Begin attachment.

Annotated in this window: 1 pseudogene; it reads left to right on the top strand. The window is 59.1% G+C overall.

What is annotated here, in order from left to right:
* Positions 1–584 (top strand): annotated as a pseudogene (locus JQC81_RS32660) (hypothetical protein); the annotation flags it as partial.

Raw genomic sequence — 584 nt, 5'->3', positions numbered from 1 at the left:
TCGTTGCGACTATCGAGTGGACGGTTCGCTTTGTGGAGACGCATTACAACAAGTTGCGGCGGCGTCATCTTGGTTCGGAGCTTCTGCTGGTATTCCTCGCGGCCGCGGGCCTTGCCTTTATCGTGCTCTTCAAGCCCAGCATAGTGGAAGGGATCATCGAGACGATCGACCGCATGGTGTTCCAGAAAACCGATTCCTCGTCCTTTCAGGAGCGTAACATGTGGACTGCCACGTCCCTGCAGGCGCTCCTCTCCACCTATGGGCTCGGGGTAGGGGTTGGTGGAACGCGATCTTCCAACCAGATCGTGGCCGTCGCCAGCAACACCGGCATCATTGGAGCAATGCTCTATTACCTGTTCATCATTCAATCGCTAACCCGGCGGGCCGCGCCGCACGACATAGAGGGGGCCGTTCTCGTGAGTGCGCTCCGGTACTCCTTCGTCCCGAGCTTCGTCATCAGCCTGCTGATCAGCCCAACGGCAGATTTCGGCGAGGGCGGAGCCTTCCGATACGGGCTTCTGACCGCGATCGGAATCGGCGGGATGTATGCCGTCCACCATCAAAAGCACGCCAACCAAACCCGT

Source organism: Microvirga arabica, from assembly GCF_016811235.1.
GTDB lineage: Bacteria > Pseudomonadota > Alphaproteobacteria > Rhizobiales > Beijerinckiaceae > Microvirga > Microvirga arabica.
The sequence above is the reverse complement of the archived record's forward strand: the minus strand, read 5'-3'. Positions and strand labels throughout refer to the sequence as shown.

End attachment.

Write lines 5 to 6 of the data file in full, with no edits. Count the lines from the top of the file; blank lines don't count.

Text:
TCGTTGCGACTATCGAGTGGACGGTTCGCTTTGTGGAGACGCATTACAACAAGTTGCGGCGGCGTCATCTTGGTTCGGAGCTTCTGCTGGTATTCCTCGCGGCCGCGGGCCTTGCCTTTATCGTGCTCTTCAAGCCCAGCATAGTGGAAGGGATCATCGAGACGATCGACCGCATGGTGTTCCAGAAAACCGATTCCTCGTCCTTTCAGGAGCGTAACATGTGGACTGCCACGTCCCTGCAGGCGCTCCTCTCCACCTATGGGCTCGGGGTAGGGGTTGGTGGAACGCGATCTTCCAACCAGATCGTGGCCGTCGCCAGCAACACCGGCATCATTGGAGCAATGCTCTATTACCTGTTCATCATTCAATCGCTAACCCGGCGGGCCGCGCCGCACGACATAGAGGGGGCCGTTCTCGTGAGTGCGCTCCGGTACTCCTTCGTCCCGAGCTTCGTCATCAGCCTGCTGATCAGCCCAACGGCAGATTTCGGCGAGGGCGGAGCCTTCCGATACGGGCTTCTGACCGCGATCGGAATCGGCGGGATGTATGCCGTCCACCATCAAAAGCACGCCAACCAAACCCGT

Source organism: Microvirga arabica, from assembly GCF_016811235.1.